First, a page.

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Distributed for Leiden University Press

Vernacular Manuscript Culture 1000-1500

Though Latin dominated medieval written culture, vernacular traditions nonetheless started to develop in Europe in the eleventh century. This volume offers six essays devoted to the practices, habits, and preferences of scribes making manuscripts in their native tongue. Featuring French, Frisian, Icelandic, Italian, Middle High German, and Old English examples, these essays discuss the connectivity of books originating in the same linguistic space. Given that authors, translators, and readers advanced vernacular written culture through the production and consumption of texts, how did the scribes who copied them fit into this development?

21 color plates, 25 halftones | 5 3/4 x 7 1/2 | © 2017

Studies in Medieval and Renaissance Book Culture

History: General History

Medieval Studies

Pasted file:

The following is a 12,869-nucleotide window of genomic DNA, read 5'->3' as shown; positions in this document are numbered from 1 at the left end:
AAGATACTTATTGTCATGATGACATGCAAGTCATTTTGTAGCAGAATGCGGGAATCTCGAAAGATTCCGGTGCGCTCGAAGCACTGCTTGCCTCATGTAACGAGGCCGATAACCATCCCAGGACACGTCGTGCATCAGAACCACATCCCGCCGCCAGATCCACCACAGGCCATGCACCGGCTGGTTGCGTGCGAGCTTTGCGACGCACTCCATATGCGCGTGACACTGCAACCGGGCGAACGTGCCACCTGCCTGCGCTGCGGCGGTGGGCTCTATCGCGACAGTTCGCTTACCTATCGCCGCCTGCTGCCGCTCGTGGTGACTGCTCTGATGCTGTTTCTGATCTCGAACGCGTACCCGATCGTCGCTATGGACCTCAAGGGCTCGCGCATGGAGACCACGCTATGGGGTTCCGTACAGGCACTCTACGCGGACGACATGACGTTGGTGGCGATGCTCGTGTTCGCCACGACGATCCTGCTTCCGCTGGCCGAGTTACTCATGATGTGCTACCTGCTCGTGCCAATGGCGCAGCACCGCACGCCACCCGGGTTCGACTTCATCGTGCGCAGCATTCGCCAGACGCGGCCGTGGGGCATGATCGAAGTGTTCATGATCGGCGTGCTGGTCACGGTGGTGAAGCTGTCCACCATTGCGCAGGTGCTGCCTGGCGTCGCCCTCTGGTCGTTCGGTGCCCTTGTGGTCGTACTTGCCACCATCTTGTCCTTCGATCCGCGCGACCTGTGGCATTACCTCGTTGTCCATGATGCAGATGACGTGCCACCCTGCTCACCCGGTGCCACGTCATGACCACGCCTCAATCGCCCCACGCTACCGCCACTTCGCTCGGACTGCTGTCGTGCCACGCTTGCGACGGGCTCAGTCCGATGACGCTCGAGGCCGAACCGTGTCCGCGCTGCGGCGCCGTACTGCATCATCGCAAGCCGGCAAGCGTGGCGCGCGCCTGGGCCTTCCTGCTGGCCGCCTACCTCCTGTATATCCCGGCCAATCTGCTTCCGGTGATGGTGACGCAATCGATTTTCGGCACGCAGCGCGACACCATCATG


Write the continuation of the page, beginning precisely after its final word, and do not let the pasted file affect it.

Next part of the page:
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Table of Contents

List of Figures and Plates
Preface
Abbreviations
 
Vernacular Manuscript Culture 1000–1500: An Introduction
Erik Kwakkel
 
Worcester and Wales: Copies of the Regula pastoralis in the Early Middle Ages
Kathryn A. Lowe
 
Manuscripts of the Earliest Middle High German Prayers, c. 1150–1250
Nigel F. Palmer
 
Rubricating History in Late Medieval France
Godfried Croenen
 
Codifying the Law: Frisian Legal Manuscripts around 1300
Rolf H. Bremmer Jr
 
Late Medieval and Early Modern Icelandic Saga Manuscripts
Sheryl McDonald Werronen
 
Thick Quires in Italy
J.P. Gumbert (✝)
 
Notes on Contributors
Colour Plates
Manuscript Index
General Index

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